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Keeping your family secure and enjoying all the benefits that your propane system delivers starts with understanding the safe operation and maintenance of your tank.
Whether you already own or are considering purchasing a propane tank, it’s important to know how your tank and delivery system work, what your responsibilities are, and what to do in the event of a safety-related emergency.
General Maintenance Requirements
Customers who own their tanks — whether beneath or above ground — are responsible for upkeep and protection of the tank. It’s also your responsibility to comply with all local, state, and national code requirements.
Tank installation, maintenance, and repair should be performed only by a qualified service technician. If you own your tank, you are responsible for finding a qualified service technician. Most all propane providers offer these preventive maintenance and repair services.
Propane containers come in many sizes and shapes. It’s important to know which type you own because there are specific requirements for each type. For residential and commercial use, there are two basic types:
- ASME tanks are a common type used to supply fuel to the home. These tanks are typically installed horizontally and range in size from 120 to more than 1,000 gallons.
- DOT cylinders that provide fuel for homes are called stationary service cylinders. These cylinders are installed vertically and tend to be smaller in size than an ASME type.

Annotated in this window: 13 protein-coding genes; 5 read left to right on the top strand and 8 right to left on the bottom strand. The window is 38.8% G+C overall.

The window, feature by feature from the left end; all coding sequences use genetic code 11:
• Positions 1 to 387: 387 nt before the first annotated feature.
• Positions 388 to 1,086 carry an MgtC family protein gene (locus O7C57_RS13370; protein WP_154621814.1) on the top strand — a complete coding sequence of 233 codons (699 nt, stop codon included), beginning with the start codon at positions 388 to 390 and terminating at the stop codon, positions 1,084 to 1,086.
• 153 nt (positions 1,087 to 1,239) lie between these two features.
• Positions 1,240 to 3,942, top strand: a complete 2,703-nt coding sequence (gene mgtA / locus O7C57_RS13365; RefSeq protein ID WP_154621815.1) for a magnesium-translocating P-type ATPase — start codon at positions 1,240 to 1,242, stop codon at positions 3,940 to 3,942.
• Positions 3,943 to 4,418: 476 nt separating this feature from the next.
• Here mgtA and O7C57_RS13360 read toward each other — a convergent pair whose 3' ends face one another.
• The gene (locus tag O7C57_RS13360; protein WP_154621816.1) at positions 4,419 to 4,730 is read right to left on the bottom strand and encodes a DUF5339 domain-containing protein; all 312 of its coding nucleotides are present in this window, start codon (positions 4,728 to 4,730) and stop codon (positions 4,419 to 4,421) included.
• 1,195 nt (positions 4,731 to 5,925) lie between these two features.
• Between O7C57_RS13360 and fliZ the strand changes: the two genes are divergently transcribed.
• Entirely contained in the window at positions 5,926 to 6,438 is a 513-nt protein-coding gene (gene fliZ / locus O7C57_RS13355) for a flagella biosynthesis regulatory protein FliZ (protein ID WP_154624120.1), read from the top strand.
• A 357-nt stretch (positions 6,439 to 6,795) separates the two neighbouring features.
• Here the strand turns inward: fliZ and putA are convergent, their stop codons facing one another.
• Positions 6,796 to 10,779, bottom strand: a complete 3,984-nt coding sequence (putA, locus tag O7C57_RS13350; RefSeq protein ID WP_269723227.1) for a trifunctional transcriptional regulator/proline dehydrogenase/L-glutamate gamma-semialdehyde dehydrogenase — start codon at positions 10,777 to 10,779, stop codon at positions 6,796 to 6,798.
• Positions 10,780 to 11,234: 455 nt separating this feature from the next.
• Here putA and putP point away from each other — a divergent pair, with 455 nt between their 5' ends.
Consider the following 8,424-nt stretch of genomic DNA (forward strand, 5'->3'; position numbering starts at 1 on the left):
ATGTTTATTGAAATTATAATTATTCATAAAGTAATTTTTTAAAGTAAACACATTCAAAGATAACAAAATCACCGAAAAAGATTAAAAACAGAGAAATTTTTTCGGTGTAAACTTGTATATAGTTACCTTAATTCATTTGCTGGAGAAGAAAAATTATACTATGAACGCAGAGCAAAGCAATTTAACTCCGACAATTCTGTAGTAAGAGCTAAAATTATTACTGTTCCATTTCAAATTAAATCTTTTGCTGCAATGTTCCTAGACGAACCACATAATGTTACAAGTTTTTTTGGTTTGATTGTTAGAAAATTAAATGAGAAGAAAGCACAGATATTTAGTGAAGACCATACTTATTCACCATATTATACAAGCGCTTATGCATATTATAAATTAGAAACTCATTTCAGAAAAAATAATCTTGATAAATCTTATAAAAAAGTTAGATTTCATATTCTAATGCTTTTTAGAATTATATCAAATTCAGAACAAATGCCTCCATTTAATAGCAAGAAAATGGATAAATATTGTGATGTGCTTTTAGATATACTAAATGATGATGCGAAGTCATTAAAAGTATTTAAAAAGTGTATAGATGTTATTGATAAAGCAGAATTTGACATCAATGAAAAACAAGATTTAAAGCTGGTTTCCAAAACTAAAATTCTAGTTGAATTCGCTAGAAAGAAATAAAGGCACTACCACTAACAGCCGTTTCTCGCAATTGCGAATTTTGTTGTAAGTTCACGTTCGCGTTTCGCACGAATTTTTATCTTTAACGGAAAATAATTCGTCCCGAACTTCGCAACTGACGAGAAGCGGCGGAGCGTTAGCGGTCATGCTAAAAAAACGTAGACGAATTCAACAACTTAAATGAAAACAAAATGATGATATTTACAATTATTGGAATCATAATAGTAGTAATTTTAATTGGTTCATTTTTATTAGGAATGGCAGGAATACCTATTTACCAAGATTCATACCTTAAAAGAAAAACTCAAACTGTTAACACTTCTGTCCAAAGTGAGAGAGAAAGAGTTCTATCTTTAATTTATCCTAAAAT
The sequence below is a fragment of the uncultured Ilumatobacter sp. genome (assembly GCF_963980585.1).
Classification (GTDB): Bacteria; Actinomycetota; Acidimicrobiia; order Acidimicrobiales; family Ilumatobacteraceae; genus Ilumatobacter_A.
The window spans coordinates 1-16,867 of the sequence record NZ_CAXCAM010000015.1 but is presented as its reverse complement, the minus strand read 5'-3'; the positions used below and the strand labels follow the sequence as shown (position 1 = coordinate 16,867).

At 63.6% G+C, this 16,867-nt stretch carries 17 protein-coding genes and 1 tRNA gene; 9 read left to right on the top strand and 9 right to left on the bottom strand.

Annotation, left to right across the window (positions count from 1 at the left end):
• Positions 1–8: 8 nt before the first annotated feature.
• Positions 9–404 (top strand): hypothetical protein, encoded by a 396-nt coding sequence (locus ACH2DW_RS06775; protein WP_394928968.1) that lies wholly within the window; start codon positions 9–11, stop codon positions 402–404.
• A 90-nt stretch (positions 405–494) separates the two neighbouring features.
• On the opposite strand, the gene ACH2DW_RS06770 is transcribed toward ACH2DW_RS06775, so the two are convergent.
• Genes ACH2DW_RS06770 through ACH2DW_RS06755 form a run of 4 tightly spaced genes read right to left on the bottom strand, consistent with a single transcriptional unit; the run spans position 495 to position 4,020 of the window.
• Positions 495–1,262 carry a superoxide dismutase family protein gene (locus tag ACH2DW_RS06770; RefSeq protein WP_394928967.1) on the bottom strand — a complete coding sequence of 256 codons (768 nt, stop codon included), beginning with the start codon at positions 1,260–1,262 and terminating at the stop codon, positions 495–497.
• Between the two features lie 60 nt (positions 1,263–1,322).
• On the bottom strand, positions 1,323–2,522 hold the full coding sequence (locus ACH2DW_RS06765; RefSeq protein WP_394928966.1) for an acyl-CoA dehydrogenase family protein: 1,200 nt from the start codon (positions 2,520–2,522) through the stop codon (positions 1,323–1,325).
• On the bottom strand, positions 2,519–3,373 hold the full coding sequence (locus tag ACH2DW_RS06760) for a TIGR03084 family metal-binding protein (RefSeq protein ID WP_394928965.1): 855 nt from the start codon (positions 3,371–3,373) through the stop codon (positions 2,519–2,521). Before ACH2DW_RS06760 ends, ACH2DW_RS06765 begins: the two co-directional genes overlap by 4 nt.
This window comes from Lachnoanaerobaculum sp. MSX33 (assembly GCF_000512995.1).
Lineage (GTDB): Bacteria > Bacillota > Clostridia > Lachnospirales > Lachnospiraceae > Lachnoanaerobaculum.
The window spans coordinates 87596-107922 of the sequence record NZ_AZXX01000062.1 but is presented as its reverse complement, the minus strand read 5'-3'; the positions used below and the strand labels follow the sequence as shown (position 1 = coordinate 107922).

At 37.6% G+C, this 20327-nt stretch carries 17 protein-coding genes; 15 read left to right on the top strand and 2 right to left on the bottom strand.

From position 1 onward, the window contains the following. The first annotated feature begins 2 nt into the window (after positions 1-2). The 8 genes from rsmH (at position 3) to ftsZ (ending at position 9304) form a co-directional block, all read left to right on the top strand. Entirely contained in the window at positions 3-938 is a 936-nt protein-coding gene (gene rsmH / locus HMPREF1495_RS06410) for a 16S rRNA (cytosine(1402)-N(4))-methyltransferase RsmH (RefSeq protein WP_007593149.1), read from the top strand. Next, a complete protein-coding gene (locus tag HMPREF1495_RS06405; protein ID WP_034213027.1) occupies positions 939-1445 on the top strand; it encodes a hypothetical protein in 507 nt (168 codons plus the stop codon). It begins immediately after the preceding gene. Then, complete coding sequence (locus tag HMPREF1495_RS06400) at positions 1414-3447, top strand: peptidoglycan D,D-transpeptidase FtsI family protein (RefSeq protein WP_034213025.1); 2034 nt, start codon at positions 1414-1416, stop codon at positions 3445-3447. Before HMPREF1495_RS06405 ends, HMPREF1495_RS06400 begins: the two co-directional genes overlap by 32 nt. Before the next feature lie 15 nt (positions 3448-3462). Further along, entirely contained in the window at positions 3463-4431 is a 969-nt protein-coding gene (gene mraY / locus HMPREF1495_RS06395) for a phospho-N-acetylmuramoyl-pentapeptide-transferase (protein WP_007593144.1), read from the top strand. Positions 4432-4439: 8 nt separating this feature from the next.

Location of Containers
Propane containers have distance and placement requirements based on type. When installing your container — and any enclosures around the container such as fences — there are code requirements that you must follow. Also, keep in mind that each propane delivery needs clear access to the tank.
Additionally, underground propane tanks need to be protected from nearby traffic. If a vehicle strikes or runs over the dome of an underground tank, it can cause a dangerous gas leak.
Protecting Your Tank
Make sure your tank and propane system are properly secured for all types of extreme weather. It is your responsibility to have them inspected and repaired by a qualified service technician if damaged by hurricanes, floods, tornadoes, earthquakes, or high winds.
Make sure you understand and follow all warnings and labels on your tank and propane system. Some manufacturers extend their warranty only to the original purchaser of the container. Make sure you understand the terms and conditions of the warranty before you decide to purchase a container. Some insurers may have special requirements specific to tank ownership. It’s a good idea to contact your homeowner insurance provider to confirm that your tank is properly covered.